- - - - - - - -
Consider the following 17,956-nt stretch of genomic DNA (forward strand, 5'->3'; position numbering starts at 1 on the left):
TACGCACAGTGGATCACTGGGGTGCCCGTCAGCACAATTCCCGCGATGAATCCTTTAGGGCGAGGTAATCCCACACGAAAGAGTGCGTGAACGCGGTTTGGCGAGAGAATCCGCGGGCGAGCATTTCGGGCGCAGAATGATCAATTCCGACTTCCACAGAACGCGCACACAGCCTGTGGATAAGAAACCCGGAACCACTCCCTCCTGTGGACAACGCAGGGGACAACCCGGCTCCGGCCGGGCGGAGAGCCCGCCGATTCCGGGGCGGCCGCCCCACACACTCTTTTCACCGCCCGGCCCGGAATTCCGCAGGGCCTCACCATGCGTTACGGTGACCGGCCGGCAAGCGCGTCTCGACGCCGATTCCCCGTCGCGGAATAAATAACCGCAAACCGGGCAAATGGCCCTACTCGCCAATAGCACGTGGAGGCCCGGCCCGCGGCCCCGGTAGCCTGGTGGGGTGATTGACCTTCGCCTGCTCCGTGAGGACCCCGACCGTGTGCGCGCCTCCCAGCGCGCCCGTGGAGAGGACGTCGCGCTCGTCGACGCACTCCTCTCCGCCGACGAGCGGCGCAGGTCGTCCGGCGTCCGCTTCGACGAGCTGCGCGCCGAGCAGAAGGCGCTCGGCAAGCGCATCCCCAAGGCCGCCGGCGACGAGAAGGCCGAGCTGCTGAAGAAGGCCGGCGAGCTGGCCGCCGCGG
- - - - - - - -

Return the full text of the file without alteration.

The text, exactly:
Consider the following 17,956-nt stretch of genomic DNA (forward strand, 5'->3'; position numbering starts at 1 on the left):
TACGCACAGTGGATCACTGGGGTGCCCGTCAGCACAATTCCCGCGATGAATCCTTTAGGGCGAGGTAATCCCACACGAAAGAGTGCGTGAACGCGGTTTGGCGAGAGAATCCGCGGGCGAGCATTTCGGGCGCAGAATGATCAATTCCGACTTCCACAGAACGCGCACACAGCCTGTGGATAAGAAACCCGGAACCACTCCCTCCTGTGGACAACGCAGGGGACAACCCGGCTCCGGCCGGGCGGAGAGCCCGCCGATTCCGGGGCGGCCGCCCCACACACTCTTTTCACCGCCCGGCCCGGAATTCCGCAGGGCCTCACCATGCGTTACGGTGACCGGCCGGCAAGCGCGTCTCGACGCCGATTCCCCGTCGCGGAATAAATAACCGCAAACCGGGCAAATGGCCCTACTCGCCAATAGCACGTGGAGGCCCGGCCCGCGGCCCCGGTAGCCTGGTGGGGTGATTGACCTTCGCCTGCTCCGTGAGGACCCCGACCGTGTGCGCGCCTCCCAGCGCGCCCGTGGAGAGGACGTCGCGCTCGTCGACGCACTCCTCTCCGCCGACGAGCGGCGCAGGTCGTCCGGCGTCCGCTTCGACGAGCTGCGCGCCGAGCAGAAGGCGCTCGGCAAGCGCATCCCCAAGGCCGCCGGCGACGAGAAGGCCGAGCTGCTGAAGAAGGCCGGCGAGCTGGCCGCCGCGG